WASHINGTON — U.S. regulators want to tighten oversight of aircraft-industry suppliers, such as the subcontractors that helped Boeing design and build the 787’s batteries, to reflect lessons learned from the plane’s grounding.
The Federal Aviation Administration also plans to seek the guidance of specialists outside the aviation industry to help with certification of new aircraft designs, Associate Administrator Margaret Gilligan said at a hearing Wednesday before a House transportation panel.
“We need to enhance communication between manufacturers and all the sub-tier providers that they buy parts from,” Gilligan told the committee, without offering specifics. “FAA needs to be monitoring them more closely as well.”
Boeing’s Dreamliner, which uses carbon fiber to save weight and requires more electricity to gain efficiency, was grounded for more than three months this year after lithium-ion batteries on two of the planes overheated and spewed fumes.
The Chicago-based manufacturer used an unprecedented number of subcontractors to build parts of the Dreamliner to reduce financial risks on the new model. That arrangement led in part to 787 program delays as some contractors fell behind schedule.
While an FAA review of the plane’s certification hasn’t been completed yet, the agency is already considering changes to improve the process, Gilligan said.
“We and Boeing agree that there were opportunities for Boeing and FAA to understand better what was happening at the battery manufacturer, for example,” Gilligan said in an interview after testifying.
GS Yuasa Corp. of Kyoto, Japan, makes the plane’s battery packs. The battery charger is manufactured by Tucson, Ariz. based Securaplane Technologies Inc., a unit of Meggitt, based at Bournemouth airport in Christchurch, England. Both suppliers sell the products to Thales, based in Neuilly-sur- Seine, France, which provides them to Boeing.
Parts of the aircraft’s electrical system, which interacts with the batteries, were built by United Technologies Corp.’s Hamilton Sundstrand division, now called UTC Aerospace Systems.
“There were some things that Boeing does at Boeing’s facilities that they didn’t see GS Yuasa doing that Boeing considers best practices,” Gilligan said. “That was information that Boeing should have made sure it gave to its suppliers.”
The FAA hasn’t decided how to alter its oversight and is waiting for the review to be completed later in the summer, she said.
Boeing’s chief engineer on the 787, Mike Sinnett, who also testified at the hearing, declined a request for an interview through Gayla Keller, a spokeswoman. Keller didn’t immediately respond to a request for comment.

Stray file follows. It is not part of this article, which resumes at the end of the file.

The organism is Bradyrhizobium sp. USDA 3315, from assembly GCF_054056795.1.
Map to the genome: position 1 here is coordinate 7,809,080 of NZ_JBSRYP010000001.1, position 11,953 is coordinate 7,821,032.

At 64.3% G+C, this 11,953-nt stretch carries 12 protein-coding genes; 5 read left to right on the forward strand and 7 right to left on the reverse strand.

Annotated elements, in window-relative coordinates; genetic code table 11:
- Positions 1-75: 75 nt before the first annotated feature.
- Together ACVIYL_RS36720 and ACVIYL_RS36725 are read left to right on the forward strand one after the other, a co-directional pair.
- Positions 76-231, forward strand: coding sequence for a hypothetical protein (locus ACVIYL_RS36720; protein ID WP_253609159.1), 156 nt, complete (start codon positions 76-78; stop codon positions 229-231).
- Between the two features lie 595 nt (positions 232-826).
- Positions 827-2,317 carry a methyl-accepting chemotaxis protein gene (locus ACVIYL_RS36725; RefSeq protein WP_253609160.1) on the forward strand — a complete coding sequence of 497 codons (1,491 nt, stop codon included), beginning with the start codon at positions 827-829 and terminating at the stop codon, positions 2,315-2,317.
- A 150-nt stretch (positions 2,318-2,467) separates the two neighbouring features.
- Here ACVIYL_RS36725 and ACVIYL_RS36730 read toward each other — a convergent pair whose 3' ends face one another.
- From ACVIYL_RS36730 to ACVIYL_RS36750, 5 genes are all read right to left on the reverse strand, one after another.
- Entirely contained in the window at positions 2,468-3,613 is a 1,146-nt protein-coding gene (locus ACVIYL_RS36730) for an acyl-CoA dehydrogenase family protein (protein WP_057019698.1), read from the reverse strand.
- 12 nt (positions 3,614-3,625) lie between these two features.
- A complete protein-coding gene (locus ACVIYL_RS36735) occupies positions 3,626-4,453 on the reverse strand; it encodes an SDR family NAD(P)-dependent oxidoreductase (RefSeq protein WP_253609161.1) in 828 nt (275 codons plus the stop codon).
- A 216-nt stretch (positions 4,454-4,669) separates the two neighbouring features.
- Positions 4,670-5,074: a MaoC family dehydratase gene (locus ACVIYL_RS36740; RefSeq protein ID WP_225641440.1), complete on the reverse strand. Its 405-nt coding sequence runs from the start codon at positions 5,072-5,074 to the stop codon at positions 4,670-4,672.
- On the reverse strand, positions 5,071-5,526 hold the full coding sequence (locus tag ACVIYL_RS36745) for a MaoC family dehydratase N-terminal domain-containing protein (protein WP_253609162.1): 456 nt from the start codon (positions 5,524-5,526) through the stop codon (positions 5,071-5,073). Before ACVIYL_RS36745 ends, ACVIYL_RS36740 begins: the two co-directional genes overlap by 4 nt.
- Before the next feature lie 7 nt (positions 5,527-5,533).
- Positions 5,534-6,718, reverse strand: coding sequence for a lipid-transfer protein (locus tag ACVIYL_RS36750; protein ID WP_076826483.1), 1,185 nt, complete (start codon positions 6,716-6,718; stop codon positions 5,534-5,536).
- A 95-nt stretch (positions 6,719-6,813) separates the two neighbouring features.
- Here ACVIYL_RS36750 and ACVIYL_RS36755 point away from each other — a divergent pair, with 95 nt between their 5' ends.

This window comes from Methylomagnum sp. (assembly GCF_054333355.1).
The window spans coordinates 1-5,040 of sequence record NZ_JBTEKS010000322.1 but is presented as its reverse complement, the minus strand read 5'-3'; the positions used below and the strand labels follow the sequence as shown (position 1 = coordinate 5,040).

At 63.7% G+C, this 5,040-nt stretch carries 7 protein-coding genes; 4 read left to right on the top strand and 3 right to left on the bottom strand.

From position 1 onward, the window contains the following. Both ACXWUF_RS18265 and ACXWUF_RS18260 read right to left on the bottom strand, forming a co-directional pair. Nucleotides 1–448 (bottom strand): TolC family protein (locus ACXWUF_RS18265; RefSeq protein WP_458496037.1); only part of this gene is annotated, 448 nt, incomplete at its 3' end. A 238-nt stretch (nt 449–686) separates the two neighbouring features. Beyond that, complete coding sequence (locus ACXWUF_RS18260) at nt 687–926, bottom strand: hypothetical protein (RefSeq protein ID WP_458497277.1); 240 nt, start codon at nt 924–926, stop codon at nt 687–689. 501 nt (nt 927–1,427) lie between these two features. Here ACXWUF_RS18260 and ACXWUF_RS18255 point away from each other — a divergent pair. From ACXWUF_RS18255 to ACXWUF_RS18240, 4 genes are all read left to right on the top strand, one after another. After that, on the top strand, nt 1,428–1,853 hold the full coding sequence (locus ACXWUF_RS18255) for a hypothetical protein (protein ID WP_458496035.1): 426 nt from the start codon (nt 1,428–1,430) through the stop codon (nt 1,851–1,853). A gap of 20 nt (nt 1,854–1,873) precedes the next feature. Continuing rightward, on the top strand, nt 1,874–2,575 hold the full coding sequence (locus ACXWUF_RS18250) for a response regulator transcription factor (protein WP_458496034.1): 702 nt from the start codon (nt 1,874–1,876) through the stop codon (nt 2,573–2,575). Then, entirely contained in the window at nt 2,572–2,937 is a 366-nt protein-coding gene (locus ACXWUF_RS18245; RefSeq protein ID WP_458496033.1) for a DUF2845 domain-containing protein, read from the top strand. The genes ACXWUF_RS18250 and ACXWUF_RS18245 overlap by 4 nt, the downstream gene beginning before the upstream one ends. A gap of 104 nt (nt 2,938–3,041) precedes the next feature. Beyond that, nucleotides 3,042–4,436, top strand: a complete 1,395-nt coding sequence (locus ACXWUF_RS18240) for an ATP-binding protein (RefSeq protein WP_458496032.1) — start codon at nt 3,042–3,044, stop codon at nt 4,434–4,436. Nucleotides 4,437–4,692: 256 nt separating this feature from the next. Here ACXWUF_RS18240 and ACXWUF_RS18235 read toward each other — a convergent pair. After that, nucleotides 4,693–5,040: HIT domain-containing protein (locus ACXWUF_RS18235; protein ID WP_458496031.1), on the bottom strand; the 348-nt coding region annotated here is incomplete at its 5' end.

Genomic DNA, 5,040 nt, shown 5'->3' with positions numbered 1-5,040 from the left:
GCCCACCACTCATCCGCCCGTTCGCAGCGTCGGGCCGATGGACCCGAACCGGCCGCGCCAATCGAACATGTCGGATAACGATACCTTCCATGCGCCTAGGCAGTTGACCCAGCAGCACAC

The FAA said April 19 it had approved battery improvements proposed by Boeing that would let the 50 Dreamliners in global fleets return to service. The changes limit the chances of batteries overheating, insulate individual cells from each other and encase the power pack in a fireproof enclosure.
The Dreamliner was grounded Jan. 16 after the second battery incident.
Firefighters in Boston took an hour and 40 minutes to control a battery spewing flames on a Japan Airlines 787 that had just landed Jan. 7. Nine days later, an All Nippon Airways Co. 787 made an emergency landing at Takamatsu Airport in Japan after one of its batteries overheated.
The two carriers, which have 27 of the planes, returned their Dreamliners to service May 31 after Japanese regulators signed off on the redesign and fixes were completed. Boeing has delivered seven more Dreamliners since the grounding was lifted for a total of 57, according to its website.
Another lesson the FAA has learned is that industries outside of aviation can be tapped for help on technical matters, Gilligan said. After the battery incidents, Boeing brought in a panel of battery specialists to assist with its redesign, she said.
Those outsiders can “make sure we haven’t overlooked anything,” she said.
Sinnett told the committee that the incidents prompted the company to alter the way it tests batteries.
Tests during the plane’s certification didn’t prompt the kind of violent overheating that took place in the two incidents, he said.
“Boeing advanced the state of the art” for battery testing, he said.
Gilligan and Sinnett defended the certification process while acknowledging flaws in the Dreamliner batteries.
“A great airplane has returned to the sky and I am confident it will serve our airline customers and the traveling public extremely well for decades to come,” Sinnett said in his testimony.
Gilligan also defended her agency’s use of Boeing employees to perform initial approvals of the company’s aircraft designs. The use of those workers for some of the battery certification is under review by the National Transportation Safety Board, which is examining the Boston fire.
“Limiting the use of technical experts because of who they work for is the equivalent of imposing limitations on problem solving,” Gilligan said. “That is not a limitation that FAA would ever support.”
The 787 grounding, the first in the U.S. that wasn’t a response to a fatal crash, was justified because the plane was still untested, Gilligan said.
“The accident rate for commercial aircraft operations is at an all-time low,” she said. “Neither the public nor the FAA has the tolerance for that accident rate increasing.”Copyright © 2013 Paddock Publications, Inc. All rights reserved.